AN EDUCATION company has gone back to the drawing board in its bid to turn a historic Headington building into a school.
Swiss-based firm EF had hoped to turn Cotuit Hall in Pullens Lane into an international academy for 400 pupils.
But residents were unhappy about the scale of the development and the increase in the number of students living in the area.
The planning application, which had been submitted to Oxford City Council, has now been withdrawn.
Anna Ireland, project manager for EF, said: “We took the decision to withdraw the application because we had taken into consideration the concerns raised by the residents and neighbours.
“However, we are going to resubmit and we are going to take the time over the next few months to re-engage with our neighbours.
“We are committed to having our own school there so that is still the intention.”
She said EF had no deadline in mind for when new plans would be unveiled.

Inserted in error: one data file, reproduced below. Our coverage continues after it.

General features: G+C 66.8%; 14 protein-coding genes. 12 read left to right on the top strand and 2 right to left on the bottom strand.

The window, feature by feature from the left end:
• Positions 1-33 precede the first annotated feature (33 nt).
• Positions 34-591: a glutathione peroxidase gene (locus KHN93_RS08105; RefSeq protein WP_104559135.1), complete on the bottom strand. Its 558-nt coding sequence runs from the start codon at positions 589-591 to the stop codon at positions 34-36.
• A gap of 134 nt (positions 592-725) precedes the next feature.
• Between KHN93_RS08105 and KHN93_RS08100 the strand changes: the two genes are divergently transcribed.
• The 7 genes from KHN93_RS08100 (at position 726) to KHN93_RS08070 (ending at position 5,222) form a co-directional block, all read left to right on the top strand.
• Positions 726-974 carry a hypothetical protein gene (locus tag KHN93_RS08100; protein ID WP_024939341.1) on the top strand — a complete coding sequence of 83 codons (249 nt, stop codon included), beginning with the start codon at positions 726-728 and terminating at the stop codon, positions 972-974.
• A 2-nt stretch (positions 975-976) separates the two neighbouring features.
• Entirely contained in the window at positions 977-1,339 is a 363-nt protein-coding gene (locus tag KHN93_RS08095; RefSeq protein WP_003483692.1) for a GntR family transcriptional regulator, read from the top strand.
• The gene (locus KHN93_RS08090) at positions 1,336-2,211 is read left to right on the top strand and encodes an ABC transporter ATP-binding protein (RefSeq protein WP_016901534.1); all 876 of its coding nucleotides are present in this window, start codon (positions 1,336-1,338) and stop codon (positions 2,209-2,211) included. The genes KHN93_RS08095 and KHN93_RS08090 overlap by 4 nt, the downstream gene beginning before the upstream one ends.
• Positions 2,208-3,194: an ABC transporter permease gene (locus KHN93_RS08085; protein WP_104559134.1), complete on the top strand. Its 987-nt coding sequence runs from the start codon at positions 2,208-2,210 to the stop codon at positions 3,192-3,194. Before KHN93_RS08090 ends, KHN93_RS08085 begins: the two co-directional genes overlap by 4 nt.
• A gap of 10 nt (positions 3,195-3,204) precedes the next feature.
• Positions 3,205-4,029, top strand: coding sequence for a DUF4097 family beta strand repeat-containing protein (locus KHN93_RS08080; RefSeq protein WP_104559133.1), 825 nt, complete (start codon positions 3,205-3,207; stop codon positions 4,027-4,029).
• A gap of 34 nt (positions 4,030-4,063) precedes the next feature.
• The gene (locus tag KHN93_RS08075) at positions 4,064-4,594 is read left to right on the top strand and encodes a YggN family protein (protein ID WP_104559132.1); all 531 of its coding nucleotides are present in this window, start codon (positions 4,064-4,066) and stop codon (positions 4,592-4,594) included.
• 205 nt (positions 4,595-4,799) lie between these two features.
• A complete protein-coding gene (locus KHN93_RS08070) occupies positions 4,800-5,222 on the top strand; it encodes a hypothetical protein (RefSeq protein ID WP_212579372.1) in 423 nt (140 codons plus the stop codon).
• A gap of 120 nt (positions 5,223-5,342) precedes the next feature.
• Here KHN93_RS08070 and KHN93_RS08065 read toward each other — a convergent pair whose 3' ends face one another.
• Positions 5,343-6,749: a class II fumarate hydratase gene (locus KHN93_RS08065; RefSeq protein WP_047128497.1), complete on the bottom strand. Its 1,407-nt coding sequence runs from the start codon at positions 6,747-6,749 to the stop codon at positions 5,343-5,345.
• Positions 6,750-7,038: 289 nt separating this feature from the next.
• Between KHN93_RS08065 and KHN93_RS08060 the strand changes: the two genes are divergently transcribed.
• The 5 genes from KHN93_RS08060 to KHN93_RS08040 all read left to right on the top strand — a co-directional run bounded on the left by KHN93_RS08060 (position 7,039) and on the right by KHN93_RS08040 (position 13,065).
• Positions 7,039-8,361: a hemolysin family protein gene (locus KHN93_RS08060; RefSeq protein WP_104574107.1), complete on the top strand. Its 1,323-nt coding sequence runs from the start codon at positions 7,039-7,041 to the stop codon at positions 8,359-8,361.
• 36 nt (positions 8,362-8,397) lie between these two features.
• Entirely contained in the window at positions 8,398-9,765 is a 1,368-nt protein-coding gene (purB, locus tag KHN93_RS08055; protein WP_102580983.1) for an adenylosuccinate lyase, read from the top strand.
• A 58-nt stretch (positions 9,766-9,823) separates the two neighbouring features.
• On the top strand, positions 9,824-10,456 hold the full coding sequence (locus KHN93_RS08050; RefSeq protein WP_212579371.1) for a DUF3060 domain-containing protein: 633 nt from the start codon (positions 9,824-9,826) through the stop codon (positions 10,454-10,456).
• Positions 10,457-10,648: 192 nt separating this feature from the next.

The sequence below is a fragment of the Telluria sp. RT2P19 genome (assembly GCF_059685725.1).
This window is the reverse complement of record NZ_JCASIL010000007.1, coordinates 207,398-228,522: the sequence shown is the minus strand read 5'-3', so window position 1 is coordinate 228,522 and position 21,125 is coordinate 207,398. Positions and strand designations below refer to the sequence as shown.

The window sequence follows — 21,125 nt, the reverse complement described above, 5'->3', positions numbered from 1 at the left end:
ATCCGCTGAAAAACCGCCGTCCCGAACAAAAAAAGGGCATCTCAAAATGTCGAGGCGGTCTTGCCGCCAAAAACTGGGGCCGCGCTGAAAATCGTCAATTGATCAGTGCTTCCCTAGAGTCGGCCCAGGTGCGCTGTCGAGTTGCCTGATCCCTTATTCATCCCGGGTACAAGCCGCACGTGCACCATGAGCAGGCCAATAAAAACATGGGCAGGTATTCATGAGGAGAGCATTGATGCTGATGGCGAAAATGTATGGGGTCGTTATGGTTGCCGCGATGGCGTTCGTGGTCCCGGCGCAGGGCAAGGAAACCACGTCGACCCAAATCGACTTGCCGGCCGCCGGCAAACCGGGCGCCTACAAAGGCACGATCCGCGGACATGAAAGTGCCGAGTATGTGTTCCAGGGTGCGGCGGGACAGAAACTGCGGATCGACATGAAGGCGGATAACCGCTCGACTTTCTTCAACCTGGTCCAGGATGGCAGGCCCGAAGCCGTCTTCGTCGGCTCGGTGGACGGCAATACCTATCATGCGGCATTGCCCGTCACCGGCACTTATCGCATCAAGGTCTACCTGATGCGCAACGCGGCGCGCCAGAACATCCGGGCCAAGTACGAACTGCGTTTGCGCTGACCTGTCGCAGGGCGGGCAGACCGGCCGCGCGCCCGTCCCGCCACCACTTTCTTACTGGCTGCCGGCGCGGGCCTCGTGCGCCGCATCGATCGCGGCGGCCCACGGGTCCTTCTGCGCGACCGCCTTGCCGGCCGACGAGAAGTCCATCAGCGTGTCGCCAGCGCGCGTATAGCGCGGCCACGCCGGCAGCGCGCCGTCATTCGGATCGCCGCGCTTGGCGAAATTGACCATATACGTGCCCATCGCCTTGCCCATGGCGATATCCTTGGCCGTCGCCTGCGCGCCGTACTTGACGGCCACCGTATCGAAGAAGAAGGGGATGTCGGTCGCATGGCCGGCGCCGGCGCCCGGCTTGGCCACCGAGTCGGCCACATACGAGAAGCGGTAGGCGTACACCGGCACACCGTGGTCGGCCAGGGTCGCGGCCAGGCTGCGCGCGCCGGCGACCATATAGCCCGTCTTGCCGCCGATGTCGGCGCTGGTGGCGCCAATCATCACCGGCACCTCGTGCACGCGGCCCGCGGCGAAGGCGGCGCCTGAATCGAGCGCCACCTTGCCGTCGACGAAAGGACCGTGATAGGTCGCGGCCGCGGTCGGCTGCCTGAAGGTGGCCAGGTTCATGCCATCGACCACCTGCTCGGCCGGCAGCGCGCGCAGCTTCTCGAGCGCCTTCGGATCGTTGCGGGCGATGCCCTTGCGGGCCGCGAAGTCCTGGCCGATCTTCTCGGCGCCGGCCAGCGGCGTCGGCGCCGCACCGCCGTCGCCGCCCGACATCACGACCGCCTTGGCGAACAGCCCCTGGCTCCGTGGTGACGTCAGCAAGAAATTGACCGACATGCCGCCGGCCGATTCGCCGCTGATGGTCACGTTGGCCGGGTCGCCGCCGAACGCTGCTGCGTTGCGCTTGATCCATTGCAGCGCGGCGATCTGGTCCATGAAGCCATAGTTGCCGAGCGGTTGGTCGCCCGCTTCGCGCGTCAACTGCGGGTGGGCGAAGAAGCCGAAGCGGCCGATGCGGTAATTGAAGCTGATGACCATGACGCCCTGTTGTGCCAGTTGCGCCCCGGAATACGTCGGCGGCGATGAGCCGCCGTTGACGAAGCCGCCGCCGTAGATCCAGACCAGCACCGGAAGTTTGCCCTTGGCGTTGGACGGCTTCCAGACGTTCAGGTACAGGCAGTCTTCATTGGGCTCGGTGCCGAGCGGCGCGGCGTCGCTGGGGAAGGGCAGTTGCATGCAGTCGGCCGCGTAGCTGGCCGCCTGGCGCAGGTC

EF acquired the 19th century building from Oxford Brookes University in 2011. It was built in 1892 by the Napier family, who lived there for 24 years. It was then owned by Headington School and Oxford Brookes when it used to accommodate just over 100 Brookes students before EF bought the premises for £8m on a 125-year lease.
Six years ago EF bought Plater College, also in Pullens Lane, from the Catholic Church to use as a language school for around 750 students – with 250 living on the site.
EF was planning residential accommodation for 300 on the 1.3-hectare site with another 100 students living in private rented accommodation.
It had claimed that the scheme, which would also include teaching space, would bring around £12m to the local economy.
The students, aged between 16 and 18 years old, will be in Oxford to study on two-year A-Level and International Baccalaureate courses.
The planning application was submitted last year and withdrawn last month.
Pullens Lane resident Tony Besse said: “We are very pleased it has withdrawn the application. We didn’t think the plans were suited to the neighbourhood or indeed the infrastructure.
“The road which leads to Cotuit Hall is a narrow lane with no pavements so having lots of students and lots of traffic would have posed safety problems quite apart from disrupting residents’ lives.”